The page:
3 In addition to this network, I contacted eleven ecotou ristic areas and reserves in the Monteverde Zone. In 2006, there were over 215,000 tourists in Monteverde at six of the most popular reserves in the area (Haley 2006). The "Monteverde Zone" includes all local area businesses with their economic activity ti ed primarily to tourism. Some of the reserves fall outside of the political boundaries of Monteverde but are referred to as the Monteverde Zone in this paper (Monteverde Institute 2009). The eleven areas surveyed in Monteverde included: the Monteverde Clou d Forest Preserve (MCFP), Monteverde Conservation League/Bosque Nuboso de los NiÂ–os, Santa Elena Reserve, Sendero Tranquilo, La Finca EcolÂ—gica, University of Georgia/San Luis Ecolodge, La Âƒstacion BiolÂ—gica Monteverde, the Monteverde Creative School, Bosq ue Eterno, SelvaTura, and SkyWalk SkyTrek (Appendix 2). In total, I was able to contact 17 private reserves and ecotourism areas in Costa Rica. Survey Administration I created a survey asking fifteen questions seeking financial and logistical informatio n from each reserve (Appendix 3). This survey was translated into Spanish before being sent and distributed. Questions were asked to determine the revenue composition (from tourism, governmental payments, donations, and other components) of each reserve. T he survey asked questions to determine possible factors for ecotourism differences in the reserves. Specifically, I asked about reserve size in hectares, park admission rate for a non national adult (in USD for 2008), number of tourists per year, and marke ting/advertising budget (for 2008). In addition, I calculated the reserve's distance from the Juan SantamariÂ‡ International Airport in San JosÂŽ, assuming that this represented the largest entrance point for foreign tourists (Distance Calculator 2009). Fin ally, four questions on the survey targeted the employee's feelings towards tourism and conservation, as well as ecotourism's importance for Costa Rica and the economy of the individual reserve. This was done to discover if there was a relationship between ecotourism's financial impacts on a reserve and an employee's opinion of ecotourism. Statistical Analyses Initially, descriptive statistics (mean, range, and standard deviation) were calculated for revenue from tourism, government payments, donations, and total revenue. These values were also calculated for size, distance from airport, park admission, marketing budget, and number of tourists. Each of these values was correlated against tourism revenue. RESULTS Revenue Composition In the seventeen reserves from which information was obtained, tourism was the greatest single source of revenue (with 88%), donations and other non tourism sources second (8%) and governmental payments accounting for 4% of total revenue composition (Figure 1). Five of sev enteen reserves received payments for environmental services (Bosque Eterno de los NiÂ–os, Bosque Eterno, Tirimbina, Rancho Mastatal, and Terra Folia) (Appendix 4). The average amount of payment revenue for these reserves was $46,840 USD per year. Two other s replied that they are in the process of applying for governmental payments for environmental services (Santa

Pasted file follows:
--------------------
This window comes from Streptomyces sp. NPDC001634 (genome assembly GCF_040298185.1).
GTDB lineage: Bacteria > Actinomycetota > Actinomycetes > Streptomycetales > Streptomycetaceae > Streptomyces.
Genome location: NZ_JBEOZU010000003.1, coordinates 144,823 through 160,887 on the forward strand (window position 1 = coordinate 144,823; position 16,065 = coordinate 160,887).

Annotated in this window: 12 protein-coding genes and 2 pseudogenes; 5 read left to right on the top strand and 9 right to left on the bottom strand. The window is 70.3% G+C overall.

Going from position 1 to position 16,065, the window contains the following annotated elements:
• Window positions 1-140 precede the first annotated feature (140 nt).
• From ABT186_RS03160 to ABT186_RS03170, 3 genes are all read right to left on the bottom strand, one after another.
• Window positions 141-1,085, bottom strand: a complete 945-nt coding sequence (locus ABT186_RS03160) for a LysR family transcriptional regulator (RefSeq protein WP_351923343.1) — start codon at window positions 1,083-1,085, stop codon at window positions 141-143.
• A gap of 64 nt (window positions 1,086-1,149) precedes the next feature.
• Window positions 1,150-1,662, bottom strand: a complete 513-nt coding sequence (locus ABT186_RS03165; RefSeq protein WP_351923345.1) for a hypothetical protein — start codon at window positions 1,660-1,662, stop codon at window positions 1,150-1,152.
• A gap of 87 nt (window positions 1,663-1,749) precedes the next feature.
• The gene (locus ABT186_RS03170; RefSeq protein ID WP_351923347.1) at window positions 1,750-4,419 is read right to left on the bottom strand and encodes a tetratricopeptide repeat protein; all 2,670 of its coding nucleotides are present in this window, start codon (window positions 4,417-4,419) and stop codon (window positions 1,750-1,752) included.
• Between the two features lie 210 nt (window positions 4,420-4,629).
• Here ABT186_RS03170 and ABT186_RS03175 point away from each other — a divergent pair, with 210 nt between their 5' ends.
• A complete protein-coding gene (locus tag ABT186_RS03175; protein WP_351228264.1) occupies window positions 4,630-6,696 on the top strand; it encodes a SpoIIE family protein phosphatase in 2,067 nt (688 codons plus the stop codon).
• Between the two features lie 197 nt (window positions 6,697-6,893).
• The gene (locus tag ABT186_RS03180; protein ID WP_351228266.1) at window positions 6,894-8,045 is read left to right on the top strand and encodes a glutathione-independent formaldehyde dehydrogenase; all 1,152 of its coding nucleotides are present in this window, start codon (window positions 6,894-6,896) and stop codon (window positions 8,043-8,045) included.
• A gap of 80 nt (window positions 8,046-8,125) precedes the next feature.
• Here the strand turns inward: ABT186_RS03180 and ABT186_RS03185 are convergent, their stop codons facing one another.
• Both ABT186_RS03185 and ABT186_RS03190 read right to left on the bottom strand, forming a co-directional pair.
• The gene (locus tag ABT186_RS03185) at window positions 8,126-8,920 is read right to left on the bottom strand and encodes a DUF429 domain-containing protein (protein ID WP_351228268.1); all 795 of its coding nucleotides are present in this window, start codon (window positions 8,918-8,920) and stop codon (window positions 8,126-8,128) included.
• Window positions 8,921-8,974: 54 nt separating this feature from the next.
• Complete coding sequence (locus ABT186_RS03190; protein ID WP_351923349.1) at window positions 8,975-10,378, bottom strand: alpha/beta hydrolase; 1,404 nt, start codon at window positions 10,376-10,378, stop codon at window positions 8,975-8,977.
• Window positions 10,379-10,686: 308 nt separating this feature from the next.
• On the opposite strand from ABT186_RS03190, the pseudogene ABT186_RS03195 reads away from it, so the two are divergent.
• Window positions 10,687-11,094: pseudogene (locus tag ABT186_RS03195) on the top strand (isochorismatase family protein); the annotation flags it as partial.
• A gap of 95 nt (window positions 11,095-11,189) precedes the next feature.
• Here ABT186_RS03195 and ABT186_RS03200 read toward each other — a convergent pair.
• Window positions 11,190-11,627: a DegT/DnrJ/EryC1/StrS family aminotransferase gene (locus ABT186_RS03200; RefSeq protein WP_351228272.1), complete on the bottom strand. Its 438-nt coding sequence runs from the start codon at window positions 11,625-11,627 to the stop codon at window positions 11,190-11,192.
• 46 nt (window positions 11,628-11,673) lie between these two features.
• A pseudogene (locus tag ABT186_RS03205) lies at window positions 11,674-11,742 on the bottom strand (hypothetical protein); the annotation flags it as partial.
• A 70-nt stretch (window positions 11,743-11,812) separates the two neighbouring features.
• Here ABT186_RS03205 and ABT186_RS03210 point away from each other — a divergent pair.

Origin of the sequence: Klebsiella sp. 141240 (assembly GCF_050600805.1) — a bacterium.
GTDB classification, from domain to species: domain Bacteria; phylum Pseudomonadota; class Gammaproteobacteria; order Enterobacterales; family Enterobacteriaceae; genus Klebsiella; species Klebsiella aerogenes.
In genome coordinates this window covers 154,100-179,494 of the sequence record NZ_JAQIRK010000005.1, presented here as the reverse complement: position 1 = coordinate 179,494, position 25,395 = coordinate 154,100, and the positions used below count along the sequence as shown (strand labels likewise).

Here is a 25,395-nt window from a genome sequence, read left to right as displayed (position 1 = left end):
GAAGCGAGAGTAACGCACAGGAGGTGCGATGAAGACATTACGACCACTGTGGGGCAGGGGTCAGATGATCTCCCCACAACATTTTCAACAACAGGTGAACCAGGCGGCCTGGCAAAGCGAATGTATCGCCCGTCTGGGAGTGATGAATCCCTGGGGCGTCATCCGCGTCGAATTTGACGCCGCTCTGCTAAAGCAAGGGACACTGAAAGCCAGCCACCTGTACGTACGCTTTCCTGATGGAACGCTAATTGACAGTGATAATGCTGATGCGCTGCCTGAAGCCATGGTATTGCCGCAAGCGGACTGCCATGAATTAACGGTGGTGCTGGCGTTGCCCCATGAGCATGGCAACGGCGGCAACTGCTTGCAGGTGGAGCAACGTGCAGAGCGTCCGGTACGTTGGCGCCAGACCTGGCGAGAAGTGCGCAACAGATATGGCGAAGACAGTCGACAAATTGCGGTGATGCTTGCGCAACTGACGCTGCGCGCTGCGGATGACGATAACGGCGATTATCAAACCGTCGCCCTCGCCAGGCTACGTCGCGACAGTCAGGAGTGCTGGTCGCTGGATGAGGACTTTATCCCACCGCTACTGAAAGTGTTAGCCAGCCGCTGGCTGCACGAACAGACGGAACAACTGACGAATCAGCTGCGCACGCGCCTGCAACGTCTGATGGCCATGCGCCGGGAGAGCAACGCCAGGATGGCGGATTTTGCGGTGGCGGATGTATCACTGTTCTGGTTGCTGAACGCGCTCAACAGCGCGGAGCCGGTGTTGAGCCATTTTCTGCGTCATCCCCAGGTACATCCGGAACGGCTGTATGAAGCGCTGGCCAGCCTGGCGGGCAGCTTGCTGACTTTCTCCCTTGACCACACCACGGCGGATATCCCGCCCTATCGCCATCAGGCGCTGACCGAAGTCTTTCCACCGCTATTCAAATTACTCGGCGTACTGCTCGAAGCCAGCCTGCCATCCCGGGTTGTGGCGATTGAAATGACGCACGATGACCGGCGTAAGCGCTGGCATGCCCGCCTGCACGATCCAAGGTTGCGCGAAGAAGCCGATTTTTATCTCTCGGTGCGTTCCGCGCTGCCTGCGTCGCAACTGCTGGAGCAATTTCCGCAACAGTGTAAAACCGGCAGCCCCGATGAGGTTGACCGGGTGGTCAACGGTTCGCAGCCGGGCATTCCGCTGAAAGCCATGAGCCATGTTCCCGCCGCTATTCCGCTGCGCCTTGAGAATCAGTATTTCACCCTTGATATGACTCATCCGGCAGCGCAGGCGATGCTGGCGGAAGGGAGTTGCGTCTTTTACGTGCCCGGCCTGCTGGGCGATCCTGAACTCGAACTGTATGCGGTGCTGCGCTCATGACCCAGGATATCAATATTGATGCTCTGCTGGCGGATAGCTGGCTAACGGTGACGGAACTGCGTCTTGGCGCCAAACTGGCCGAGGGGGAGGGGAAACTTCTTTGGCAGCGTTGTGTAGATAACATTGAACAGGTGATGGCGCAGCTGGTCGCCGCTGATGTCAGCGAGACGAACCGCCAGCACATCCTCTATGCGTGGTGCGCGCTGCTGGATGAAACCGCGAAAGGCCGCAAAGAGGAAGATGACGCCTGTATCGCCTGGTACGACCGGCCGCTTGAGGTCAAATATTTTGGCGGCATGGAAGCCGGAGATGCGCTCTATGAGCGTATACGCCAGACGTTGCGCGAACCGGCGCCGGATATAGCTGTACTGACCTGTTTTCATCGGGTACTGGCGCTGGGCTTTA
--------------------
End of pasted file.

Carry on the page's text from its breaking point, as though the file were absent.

4 Elena Reserve, Sendero Tranquilo) (Appendix 4). The average annual revenue from tourism was $304,372.47 USD (Table 1). Income ranged from $0 USD (including Finca Quijote de Esperanza and Terra Folia) to $1,800,000 USD (The Monteverde Cloud Forest Reserve; Appendix 4). The mean amount of governmental payments was $13,776.47 USD (Table 1), with a range of $0 to $185,000 (Appendix 4). Donations compos ed a mean $26,850.47 USD (Table 1). The range was from $0 to $199,200 (Appendix 4). The total average revenue in USD was $39,6609.00, with a range of $3000 USD to $1.8 million USD per year (Table 1; Appendix 4). For average revenue, information was not ava ilable for Finca Quijote de Esperanza; therefore, N = 16. Variables for Ecotourism Revenue Five variables were tested to determine correlation with ecotourism revenue. The mean size, distance from San JosÂŽ, marketing budget, park admission and tourists/y ear varied widely across the reserves (Table 2). Number of tourists per year showed significant positive correlation between tourism revenue ( R = 0.8541, P < 0.0001, N = 17; Table 3). Number of tourists per year ranged from 0 people (including Finca Quijot e de Esperanza and Terra Folia) to 80,000 (the Monteverde Cloud Forest Preserve; Appendix 3). Further, marketing budget per year correlated positively with revenue from tourism ( R = 0.56316, P < 0.0001, N = 15; Table 3). Data for marketing budgets were una vailable for SelvaTura and SkyWalk SkyTrek. However, park admission cost ( R = 0.0757, P = 0.7726, N = 17), size ( R = 0.0208, P = 0.9367, N = 17) and distance from San JosÂŽ ( R = 0.1200, P = 0.6463, N = 17) did not show significant correlation with tourism revenue (Table 3). Governmental payments were not correlated with tourism revenue; however, a negative trend was observed between amount of payments for environmental services and tourist revenue ( R = 0.11069, P = 0.6374, N = 17; Table 3). Employee Opin ions of Ecotourism Respondents were also asked their personal opinions of ecotourism from 1 to 5. A response of "1" meant that the variable was very negative or very unimportant. Likewise, a response of "5" meant that the variable was very positive or ver y important. Responses to the question "How does ecotourism affect Costa Rica's economy?" had a mean response of 4.671 (Figure 2). For the question "How does ecotourism affect conservation in Costa Rica?" the mean response was 3.8235 (Figure 3). The third question, "How does ecotourism affect your organization's economy?" had a mean of 4.0589 (Figure 4). Finally, the last question, "How do you personally feel about ecotourism?" yielded a response of mean 4.1176 (Figure 5). When correlated with tourism r evenue, none of the questions' responses were significant. There was a positive trend observed that illustrated the relationship between opinions of how ecotourism affects reserve and amount of USD from tourism ( R = .34949, P = .1691, N = 17) (Table 3). I n addition, a positive trend resulted from correlation analyses for an individual's feeling towards ecotourism and amount of money their organization earned from ecotourism ( R = .4239, P = 0.0900, N = 17; Table 3). DISCUSSION Ecotourism revenue composes the majority of income for the 17 reserves sampled, more than seven times the revenue from the next largest source (donations). While the mean values indicate